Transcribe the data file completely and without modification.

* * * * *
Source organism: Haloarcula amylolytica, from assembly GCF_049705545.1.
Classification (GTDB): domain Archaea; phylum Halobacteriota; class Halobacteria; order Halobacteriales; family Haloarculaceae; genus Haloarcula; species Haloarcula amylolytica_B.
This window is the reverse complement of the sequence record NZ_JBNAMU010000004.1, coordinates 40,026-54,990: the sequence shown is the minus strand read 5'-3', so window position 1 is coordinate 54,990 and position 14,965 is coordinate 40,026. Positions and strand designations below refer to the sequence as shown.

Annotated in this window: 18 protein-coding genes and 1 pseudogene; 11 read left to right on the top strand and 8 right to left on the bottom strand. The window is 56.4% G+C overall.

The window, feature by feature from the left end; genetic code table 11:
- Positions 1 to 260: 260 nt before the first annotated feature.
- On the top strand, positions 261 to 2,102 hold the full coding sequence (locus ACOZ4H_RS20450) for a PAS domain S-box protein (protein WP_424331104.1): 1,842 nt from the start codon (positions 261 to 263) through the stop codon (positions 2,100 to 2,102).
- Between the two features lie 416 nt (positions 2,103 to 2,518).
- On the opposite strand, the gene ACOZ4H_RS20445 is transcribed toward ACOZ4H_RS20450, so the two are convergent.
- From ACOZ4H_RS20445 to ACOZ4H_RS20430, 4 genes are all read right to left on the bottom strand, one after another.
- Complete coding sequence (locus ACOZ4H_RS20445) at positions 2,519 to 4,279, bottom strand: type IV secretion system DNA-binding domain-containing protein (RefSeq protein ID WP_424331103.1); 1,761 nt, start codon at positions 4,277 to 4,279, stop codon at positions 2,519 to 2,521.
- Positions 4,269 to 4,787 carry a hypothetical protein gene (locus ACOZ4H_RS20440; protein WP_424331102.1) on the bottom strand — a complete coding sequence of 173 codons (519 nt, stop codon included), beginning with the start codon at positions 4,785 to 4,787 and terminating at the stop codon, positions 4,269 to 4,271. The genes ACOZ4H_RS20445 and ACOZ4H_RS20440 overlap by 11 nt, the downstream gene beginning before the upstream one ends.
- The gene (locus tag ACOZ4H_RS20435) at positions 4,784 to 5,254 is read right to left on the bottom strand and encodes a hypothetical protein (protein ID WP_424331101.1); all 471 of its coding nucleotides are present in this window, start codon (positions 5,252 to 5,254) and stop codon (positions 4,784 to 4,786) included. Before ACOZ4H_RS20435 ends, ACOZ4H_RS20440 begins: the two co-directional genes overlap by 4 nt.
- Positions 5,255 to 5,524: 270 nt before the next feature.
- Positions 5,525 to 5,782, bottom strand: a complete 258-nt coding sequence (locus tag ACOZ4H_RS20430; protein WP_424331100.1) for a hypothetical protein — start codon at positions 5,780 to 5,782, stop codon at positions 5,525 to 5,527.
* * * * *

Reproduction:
Source organism: Haloarcula amylolytica, from assembly GCF_049705545.1.
Classification (GTDB): domain Archaea; phylum Halobacteriota; class Halobacteria; order Halobacteriales; family Haloarculaceae; genus Haloarcula; species Haloarcula amylolytica_B.
This window is the reverse complement of the sequence record NZ_JBNAMU010000004.1, coordinates 40,026-54,990: the sequence shown is the minus strand read 5'-3', so window position 1 is coordinate 54,990 and position 14,965 is coordinate 40,026. Positions and strand designations below refer to the sequence as shown.

Annotated in this window: 18 protein-coding genes and 1 pseudogene; 11 read left to right on the top strand and 8 right to left on the bottom strand. The window is 56.4% G+C overall.

The window, feature by feature from the left end; genetic code table 11:
- Positions 1 to 260: 260 nt before the first annotated feature.
- On the top strand, positions 261 to 2,102 hold the full coding sequence (locus ACOZ4H_RS20450) for a PAS domain S-box protein (protein WP_424331104.1): 1,842 nt from the start codon (positions 261 to 263) through the stop codon (positions 2,100 to 2,102).
- Between the two features lie 416 nt (positions 2,103 to 2,518).
- On the opposite strand, the gene ACOZ4H_RS20445 is transcribed toward ACOZ4H_RS20450, so the two are convergent.
- From ACOZ4H_RS20445 to ACOZ4H_RS20430, 4 genes are all read right to left on the bottom strand, one after another.
- Complete coding sequence (locus ACOZ4H_RS20445) at positions 2,519 to 4,279, bottom strand: type IV secretion system DNA-binding domain-containing protein (RefSeq protein ID WP_424331103.1); 1,761 nt, start codon at positions 4,277 to 4,279, stop codon at positions 2,519 to 2,521.
- Positions 4,269 to 4,787 carry a hypothetical protein gene (locus ACOZ4H_RS20440; protein WP_424331102.1) on the bottom strand — a complete coding sequence of 173 codons (519 nt, stop codon included), beginning with the start codon at positions 4,785 to 4,787 and terminating at the stop codon, positions 4,269 to 4,271. The genes ACOZ4H_RS20445 and ACOZ4H_RS20440 overlap by 11 nt, the downstream gene beginning before the upstream one ends.
- The gene (locus tag ACOZ4H_RS20435) at positions 4,784 to 5,254 is read right to left on the bottom strand and encodes a hypothetical protein (protein ID WP_424331101.1); all 471 of its coding nucleotides are present in this window, start codon (positions 5,252 to 5,254) and stop codon (positions 4,784 to 4,786) included. Before ACOZ4H_RS20435 ends, ACOZ4H_RS20440 begins: the two co-directional genes overlap by 4 nt.
- Positions 5,255 to 5,524: 270 nt before the next feature.
- Positions 5,525 to 5,782, bottom strand: a complete 258-nt coding sequence (locus tag ACOZ4H_RS20430; protein WP_424331100.1) for a hypothetical protein — start codon at positions 5,780 to 5,782, stop codon at positions 5,525 to 5,527.